Cops: Trail of blood, retaliatory murder led to slaying of 3-yea - KCTV5 News

Cops: Trail of blood, retaliatory murder led to slaying of 3-year-old

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Amorian Hale Amorian Hale

In his 23 short years, D. Shawn L. Marchbanks lived a life filled with gang violence. He was fatally shot earlier this year during a shootout on Interstate 49.

Close family members were in and out of prison. Marchbanks himself had a lengthy record. And this wasn't even the first time he had been shot. A woman pumped a gunshot into Marchbanks' chest when he and two cronies burst into the innocent woman's home in 2013 during a home invasion robbery. Click here to read more.

Marchbanks survived and pleaded guilty in 2014. He was sentenced to two years in prison, but given credit for time served. He was quickly back on the streets and involved in crime again.

Motorists were terrorized when a fight over a girl led to this year's shootout on the interstate. After Marchbank died from his wounds, few mourned. Read more here.

But his buddy, SirTerry L. Stevenson,who was in the vehicle with Marchbanks when he was shot, did grieve. Prosecutors say Stevenson was enraged and vowed revenge.

"I (expletive) kill everybody watch," Stevenson allegedly wrote on his Facebook page. "Somebody family kids uncle gone pay for that tonight."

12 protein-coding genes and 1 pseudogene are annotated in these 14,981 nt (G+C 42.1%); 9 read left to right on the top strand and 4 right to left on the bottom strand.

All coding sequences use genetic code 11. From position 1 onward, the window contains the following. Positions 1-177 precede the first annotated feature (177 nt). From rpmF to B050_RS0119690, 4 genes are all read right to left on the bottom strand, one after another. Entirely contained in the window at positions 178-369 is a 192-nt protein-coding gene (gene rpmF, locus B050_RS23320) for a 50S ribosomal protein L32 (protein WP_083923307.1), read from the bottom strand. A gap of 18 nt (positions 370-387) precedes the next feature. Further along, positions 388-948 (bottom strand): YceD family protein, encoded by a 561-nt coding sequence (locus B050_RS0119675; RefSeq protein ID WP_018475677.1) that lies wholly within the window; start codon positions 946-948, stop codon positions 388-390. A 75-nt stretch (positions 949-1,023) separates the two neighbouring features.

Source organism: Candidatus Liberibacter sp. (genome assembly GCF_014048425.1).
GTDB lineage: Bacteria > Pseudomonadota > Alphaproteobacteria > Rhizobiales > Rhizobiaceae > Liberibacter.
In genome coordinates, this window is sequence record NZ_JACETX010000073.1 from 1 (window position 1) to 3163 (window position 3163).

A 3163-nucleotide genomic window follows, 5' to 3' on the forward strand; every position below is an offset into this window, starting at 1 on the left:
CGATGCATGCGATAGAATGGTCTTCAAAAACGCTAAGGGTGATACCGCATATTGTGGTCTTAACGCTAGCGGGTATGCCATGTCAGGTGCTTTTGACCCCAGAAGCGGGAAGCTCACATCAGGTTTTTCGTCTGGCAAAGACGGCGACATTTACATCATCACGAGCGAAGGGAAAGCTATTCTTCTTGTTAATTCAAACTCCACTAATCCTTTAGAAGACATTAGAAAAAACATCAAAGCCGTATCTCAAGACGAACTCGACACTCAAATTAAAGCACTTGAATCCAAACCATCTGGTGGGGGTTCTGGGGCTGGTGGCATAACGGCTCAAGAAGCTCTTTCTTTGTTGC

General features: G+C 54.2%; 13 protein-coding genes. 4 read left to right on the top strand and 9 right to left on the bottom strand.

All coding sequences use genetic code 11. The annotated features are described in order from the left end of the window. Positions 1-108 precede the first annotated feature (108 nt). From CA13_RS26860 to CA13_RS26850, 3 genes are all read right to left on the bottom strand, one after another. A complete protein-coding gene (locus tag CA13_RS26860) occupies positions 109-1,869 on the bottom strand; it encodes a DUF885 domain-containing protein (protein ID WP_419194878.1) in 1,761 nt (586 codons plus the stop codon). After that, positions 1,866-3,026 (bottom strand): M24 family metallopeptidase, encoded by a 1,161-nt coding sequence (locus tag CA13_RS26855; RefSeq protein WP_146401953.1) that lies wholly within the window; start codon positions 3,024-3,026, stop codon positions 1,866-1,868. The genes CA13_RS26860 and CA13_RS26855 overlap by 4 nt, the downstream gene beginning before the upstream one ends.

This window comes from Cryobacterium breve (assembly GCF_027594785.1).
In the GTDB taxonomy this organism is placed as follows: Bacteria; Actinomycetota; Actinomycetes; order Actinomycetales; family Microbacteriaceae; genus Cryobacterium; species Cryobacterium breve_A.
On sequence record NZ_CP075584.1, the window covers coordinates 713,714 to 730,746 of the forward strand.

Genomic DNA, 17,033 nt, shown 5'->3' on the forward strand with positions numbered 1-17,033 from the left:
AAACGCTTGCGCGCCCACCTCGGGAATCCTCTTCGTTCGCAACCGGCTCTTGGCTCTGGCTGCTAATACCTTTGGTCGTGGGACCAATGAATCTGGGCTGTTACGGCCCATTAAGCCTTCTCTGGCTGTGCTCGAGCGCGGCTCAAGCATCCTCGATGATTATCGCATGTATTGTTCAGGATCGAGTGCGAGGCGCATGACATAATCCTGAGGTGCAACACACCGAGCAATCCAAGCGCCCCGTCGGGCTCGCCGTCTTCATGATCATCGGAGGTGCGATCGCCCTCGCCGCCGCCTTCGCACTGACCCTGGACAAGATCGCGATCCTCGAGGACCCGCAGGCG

And prosecutors say a child did pay on May 31. Stevenson is accused of peppering a home in the 6700 block of Walrond Avenue with bullets where he believed Marchbanks' killer was. Amorian Hale, 3, was asleep when a bullet fired from Stevenson hit him in the head, according to court documents. Six other people were inside the home.

Stevenson is facing four felony charges including first-degree murder. He has been in police custody since June 2. Charges were originally filed on June 19, but they were sealed by a judge. Court documents indicate that a grand jury has met on the case. The charges finally were unsealed on Wednesday and the charges announced Thursday night.

Based on court records, Stevenson is facing a fifth charge, which remains under seal, or it has been dropped.

Amorian's father, Christopher Hale, said he remains in the dark about the Stevenson's motive.

"It's sick. It's senseless," Hale said. "I guess I can understand it more if I did something wrong to somebody but I didn't do nothing wrong to anybody."

But Stevenson clearly thought someone in Hale's house had killed his friend, according to court records.

Some of Marchbanks' criminal comrades were attending a May 9 funeral for Dominique Stafford, who was murdered in April. His fatal shooting apparently remains unsolved. Read more here.

After the funeral, some of those who knew Stafford got together. And that's when court documents say that Marcellus Anderson confessed to exchanging gunfire with Marchbanks and Stevenson in a fight over a girl. Anderson expressed concern that "dudes" were trying to kill him for Marchbanks' death, according to court records.

Anderson's confession was made to someone identified in court documents as "Victim 6" who was at the Hale house the day of Amorian's murder, but it's unclear who "Victim 6" is and his or her connection to the Hale family.

Court records do not show that any charges have been filed against a Marcellus Anderson in connection with Marchbanks' murder. Police said it's not clear who fired first.